Quiet bats end Diamondbacks’ dominance of Pirates
May 14, 2019, 10:45 PM | Updated: 10:50 pm
(AP Photo/Matt York)
PHOENIX – The Arizona Diamondbacks struggled to get runners home last week. And that’s putting it nicely. They left 22 guys on base in a three-game series against the Rays, then stranded another 40 against the Braves for good measure.
That wasn’t an issue on Tuesday night though. Because they only managed four hits.
Josh Bell homered twice, Mountain Pointe product Cole Tucker added another and Joe Musgrove tossed seven scoreless innings as the Pittsburgh Pirates knocked off Arizona 6-2 in front of 21,047 fans at Chase Field.
“We couldn’t get anything going offensively,” D-backs manager Torey Lovullo acknowledged. “Their starting pitcher was effective with some early count pitches, and just kind of beating us to the spot. It wasn’t what I was expecting after a really offensive day yesterday.”
That offensive day that Lovullo was referencing was a 13-hit effort by the D-backs on Monday that produced a 9-3 victory and extended their winning streak over the Pirates to nine games. That streak’s over now, though.
Luke Weaver (3-2) suffered just his second loss since coming to the desert, but he still delivered a quality start, despite not having his best stuff.
“I thought Luke was very good today,” Lovullo explained. “He threw the ball extremely well. I know he got clipped for the two-run home run that kind of changed his line score, but more than efficient. Six innings, three runs, kept us in the ballgame, gave us a chance to play a little bit of catch-up and was pounding the zone. He might have been a little more erratic with the secondary stuff but, overall, I thought he made some quality adjustments.”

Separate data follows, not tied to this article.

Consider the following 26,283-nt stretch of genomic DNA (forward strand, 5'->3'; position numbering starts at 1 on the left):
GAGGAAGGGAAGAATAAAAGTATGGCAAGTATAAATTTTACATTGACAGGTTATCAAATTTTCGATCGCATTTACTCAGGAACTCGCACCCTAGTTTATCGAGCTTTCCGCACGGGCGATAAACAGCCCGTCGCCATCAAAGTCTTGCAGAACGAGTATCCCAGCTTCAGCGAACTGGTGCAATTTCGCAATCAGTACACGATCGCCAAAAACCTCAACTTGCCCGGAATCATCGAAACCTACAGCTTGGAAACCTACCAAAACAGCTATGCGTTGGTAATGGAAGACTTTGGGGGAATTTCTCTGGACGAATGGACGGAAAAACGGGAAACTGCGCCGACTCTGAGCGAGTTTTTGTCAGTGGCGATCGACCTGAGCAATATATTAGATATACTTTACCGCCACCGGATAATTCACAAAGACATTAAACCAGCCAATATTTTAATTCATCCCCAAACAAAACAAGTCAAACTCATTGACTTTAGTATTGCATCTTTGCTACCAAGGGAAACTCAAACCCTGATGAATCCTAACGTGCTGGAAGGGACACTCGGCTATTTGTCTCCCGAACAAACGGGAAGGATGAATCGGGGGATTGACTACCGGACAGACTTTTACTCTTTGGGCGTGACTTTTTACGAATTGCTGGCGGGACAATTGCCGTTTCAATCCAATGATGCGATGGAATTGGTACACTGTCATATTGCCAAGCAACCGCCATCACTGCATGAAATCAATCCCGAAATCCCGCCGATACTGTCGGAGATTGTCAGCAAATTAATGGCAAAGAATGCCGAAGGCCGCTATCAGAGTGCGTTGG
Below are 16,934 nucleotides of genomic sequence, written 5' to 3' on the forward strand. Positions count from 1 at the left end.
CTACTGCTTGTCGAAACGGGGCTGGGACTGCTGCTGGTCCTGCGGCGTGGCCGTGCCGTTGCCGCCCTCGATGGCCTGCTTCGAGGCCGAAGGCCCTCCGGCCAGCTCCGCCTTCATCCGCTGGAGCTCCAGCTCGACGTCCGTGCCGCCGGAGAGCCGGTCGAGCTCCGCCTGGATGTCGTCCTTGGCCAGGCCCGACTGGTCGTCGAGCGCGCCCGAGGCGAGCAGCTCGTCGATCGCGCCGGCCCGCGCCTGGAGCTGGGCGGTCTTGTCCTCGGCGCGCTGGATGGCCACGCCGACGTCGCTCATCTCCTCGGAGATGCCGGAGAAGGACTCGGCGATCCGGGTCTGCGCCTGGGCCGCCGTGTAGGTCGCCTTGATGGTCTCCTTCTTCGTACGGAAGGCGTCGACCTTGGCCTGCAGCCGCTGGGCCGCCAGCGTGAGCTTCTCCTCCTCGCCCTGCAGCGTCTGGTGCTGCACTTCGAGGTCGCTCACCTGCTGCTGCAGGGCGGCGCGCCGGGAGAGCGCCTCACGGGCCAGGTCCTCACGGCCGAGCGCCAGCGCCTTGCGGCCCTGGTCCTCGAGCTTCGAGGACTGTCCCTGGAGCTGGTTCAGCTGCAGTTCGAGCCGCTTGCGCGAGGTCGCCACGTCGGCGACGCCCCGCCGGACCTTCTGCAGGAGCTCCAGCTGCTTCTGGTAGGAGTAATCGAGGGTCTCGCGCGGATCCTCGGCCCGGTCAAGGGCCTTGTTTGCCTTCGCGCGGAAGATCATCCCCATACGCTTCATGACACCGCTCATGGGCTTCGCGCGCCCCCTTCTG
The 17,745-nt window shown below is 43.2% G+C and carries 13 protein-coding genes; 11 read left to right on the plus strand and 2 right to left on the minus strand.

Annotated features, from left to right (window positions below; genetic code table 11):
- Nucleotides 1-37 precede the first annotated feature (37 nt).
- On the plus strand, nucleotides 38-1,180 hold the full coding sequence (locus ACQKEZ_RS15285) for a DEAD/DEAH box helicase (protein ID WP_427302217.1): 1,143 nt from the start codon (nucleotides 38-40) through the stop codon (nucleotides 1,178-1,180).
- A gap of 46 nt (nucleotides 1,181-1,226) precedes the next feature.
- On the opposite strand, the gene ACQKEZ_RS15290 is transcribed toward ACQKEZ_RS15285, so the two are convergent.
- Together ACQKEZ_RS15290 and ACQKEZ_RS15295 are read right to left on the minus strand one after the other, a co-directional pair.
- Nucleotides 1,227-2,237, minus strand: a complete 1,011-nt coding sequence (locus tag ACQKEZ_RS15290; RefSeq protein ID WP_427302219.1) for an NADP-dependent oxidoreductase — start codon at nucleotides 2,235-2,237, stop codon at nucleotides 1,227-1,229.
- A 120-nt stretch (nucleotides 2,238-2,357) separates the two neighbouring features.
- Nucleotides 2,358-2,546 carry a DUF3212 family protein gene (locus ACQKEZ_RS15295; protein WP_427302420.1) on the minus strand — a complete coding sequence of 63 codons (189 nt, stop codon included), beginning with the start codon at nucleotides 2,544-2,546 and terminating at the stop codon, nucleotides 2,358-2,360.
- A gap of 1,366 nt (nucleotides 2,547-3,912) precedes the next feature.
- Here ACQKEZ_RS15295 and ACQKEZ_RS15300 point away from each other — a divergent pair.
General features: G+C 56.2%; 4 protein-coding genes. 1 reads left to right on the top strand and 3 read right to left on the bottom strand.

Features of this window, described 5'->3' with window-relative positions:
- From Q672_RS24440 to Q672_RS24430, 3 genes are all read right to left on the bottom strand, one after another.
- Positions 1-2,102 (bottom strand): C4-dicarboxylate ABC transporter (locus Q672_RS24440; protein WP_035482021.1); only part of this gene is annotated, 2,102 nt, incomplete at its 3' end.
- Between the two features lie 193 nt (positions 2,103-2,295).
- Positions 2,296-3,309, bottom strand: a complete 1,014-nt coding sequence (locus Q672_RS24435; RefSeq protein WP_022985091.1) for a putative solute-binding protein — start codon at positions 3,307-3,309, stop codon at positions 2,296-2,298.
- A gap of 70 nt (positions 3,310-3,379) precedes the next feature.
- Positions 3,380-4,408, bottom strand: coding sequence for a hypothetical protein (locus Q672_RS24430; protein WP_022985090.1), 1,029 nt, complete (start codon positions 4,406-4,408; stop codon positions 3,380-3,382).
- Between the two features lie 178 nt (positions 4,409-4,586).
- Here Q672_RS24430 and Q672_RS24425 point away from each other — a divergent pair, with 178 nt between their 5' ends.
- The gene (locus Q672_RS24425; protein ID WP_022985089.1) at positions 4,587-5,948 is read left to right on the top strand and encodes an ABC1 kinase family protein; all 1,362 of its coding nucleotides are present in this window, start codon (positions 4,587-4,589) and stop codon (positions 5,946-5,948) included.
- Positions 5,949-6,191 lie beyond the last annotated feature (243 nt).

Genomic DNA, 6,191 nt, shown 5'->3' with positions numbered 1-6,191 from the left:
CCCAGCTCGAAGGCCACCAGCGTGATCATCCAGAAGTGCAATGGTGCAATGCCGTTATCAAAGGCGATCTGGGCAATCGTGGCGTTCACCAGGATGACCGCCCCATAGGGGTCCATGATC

The 25-year old righty cruised through the first and got out of a bases-loaded jam in the second, before allowing a run on a fielder’s choice from Bell in the third.
He retired the side in order in the fourth before Bell launched a 446-foot homer to center in the fifth to open things up.
“An absolute terrible pitch to Bell,” Weaver conceded. “A guy swinging a bat that hot, you just can’t make a mistake like that. Especially when you’re in such an advantage count. I think it was 0-2. Not at all trying to throw it there. Just got on top of it a little too much and it just drifted on the plate.”
From there, the D-backs just couldn’t get to Musgrove. They managed only two walks and a single – courtesy of Eduardo Escobar in the fourth – in the seven innings he was on the mound, and never moved a runner past first.
In fact, all their production came against the Pittsburgh bullpen. Carson Kelly took Richard Rodriguez deep in the eighth, then David Peralta singled and came around to score on an Adam Jones single off of Michael Feliz in the ninth.
Problem is, Bell wasn’t done. With his 14-game hitting streak already intact, he led off the eighth with a 460-foot blast to right. Tucker followed that up four batters later by pushing a two-run shot just over the wall.
Making matters worse, those two eighth-inning homers came off Zack Godley, who Lovullo suggested before the game might be able to work his way back into another start this Saturday.
The fact that Godley had to pitch on Tuesday might not hinder that plan. But his 7.88 ERA so far in May isn’t helping. The switch to the bullpen was supposed to get him back on track, but it hasn’t yielded results in the box score yet.
Despite the loss, the Diamondbacks are three games above .500 with a respectable 23-20 record. And they’ll have Zack Greinke on the mound for a potential pitching duel with Chris Archer on Wednesday afternoon.